On February 21, 2008, W.O.L.F. received an email from a Humane Society in Truth or Consequences, New Mexico. They had a one-year-old wolf dog who had been at the shelter for five months. The shelter director had fallen in love with him and would have kept him had he not been in an area with strong anti-wolf feelings. At one point, the wolf dog escaped and was free-ranging for a few days, causing more problems and making it imperative that an immediate placement be found for him. Even the local vet threatened to kill him if he was brought in for any treatment. Luckily, W.O.L.F. had space for him. A W.O.L.F. supporter named him Nashoba, which is the Choctaw word for “wolf.” When Nashoba arrived at W.O.L.F., he was very shy with his caretakers. Over time, he was able to overcome some of that initial shyness.
Nashoba’s longtime companion was Isabeau. They were often seen running and chasing each other through their enclosure. Isabeau, who loves some of her humans, tried to show Nashoba that humans are often fun and have good treats. Nashoba slowly warmed up to those who care for him. He approached the fence for treats, even bravely taking them from a spoon! He began to interact more frequently with staff and volunteers. He approached the fence using Isabeau as a shield, and he teased anyone lucky enough to garner his attention. At times, Nashoba leaned against the fence and allowed his caretakers to scratch his back, particularly during shedding season. For a few lucky individuals, he even graced them with a kiss on the face!
As he aged, Nashoba maintained his aloof but curious personality. His bond with Isabeau remained as strong as ever, and even as the two grew less mobile, they still found it within themselves to play with adorable enthusiasm. He was often called the “teddy bear” of the Sanctuary due to his adorable face and fluffy fur coat. Nashoba was a staple of the Sanctuary and was always a consistent, quiet, and comforting presence.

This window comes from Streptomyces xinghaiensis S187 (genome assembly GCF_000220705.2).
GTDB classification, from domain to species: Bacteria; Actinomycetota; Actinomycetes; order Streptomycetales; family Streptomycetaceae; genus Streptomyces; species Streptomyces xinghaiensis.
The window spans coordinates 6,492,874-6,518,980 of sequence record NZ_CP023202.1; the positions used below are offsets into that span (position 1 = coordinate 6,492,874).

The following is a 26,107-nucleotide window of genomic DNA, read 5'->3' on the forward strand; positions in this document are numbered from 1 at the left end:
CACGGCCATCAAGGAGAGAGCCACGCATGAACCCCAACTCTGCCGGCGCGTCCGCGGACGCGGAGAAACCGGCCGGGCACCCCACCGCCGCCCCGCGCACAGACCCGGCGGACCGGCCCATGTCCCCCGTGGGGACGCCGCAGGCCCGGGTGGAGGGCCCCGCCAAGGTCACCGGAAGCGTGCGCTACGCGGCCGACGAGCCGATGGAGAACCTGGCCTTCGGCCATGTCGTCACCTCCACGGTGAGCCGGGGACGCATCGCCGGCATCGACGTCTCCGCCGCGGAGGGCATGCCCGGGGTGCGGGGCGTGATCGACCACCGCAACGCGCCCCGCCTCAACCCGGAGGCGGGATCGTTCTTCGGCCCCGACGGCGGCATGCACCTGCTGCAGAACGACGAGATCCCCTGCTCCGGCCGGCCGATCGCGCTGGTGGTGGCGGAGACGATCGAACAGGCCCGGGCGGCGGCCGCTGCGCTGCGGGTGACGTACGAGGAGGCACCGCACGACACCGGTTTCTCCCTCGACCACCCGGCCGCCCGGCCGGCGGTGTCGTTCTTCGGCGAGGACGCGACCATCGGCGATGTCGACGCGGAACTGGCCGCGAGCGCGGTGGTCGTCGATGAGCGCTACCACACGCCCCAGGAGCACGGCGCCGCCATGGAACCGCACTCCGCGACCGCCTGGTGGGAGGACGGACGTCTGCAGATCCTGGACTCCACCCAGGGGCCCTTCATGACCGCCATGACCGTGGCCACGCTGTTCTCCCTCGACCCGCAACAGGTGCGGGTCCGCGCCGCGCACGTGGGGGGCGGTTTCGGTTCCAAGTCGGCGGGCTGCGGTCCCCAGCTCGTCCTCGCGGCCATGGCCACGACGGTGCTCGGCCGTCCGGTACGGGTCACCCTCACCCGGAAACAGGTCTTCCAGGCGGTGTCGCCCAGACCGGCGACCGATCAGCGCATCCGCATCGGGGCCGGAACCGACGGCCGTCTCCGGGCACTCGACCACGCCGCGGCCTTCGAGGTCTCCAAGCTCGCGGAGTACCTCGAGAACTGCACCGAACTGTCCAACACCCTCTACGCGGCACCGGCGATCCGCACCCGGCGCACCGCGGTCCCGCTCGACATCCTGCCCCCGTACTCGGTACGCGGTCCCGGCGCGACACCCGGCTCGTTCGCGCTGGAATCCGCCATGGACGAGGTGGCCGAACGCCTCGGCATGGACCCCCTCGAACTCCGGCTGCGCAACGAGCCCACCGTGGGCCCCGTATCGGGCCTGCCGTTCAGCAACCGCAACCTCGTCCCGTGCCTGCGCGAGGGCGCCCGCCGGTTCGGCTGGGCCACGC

This made it evermore startling the morning of August 13, 2021 when staff noted Nashoba behaving oddly and seemingly having difficulty moving around his habitat. On closer inspection, it became apparent that Nashoba had developed an aggressive wound infection. After having a veterinarian look at him and assess our options, it was determined that the kindest option was to help him pass due to the stress and trauma he would have had to endure for the potential treatments, which would have been invasive and disruptive to Nashoba’s quiet and gentle days at the Sanctuary. He was already more than fourteen years old and had preexisting health conditions that would have made his recovery even more challenging.
With that in mind, we made the painful decision to aid him in crossing the Rainbow Bridge. Everyone fortunate enough to have known this beautiful soul grieves the loss of his presence at the Sanctuary. His sweet and gentle nature will never be forgotten, and he will continue to live on in the hearts of the many that he touched in his thirteen wonderful years at W.O.L.F. Sanctuary.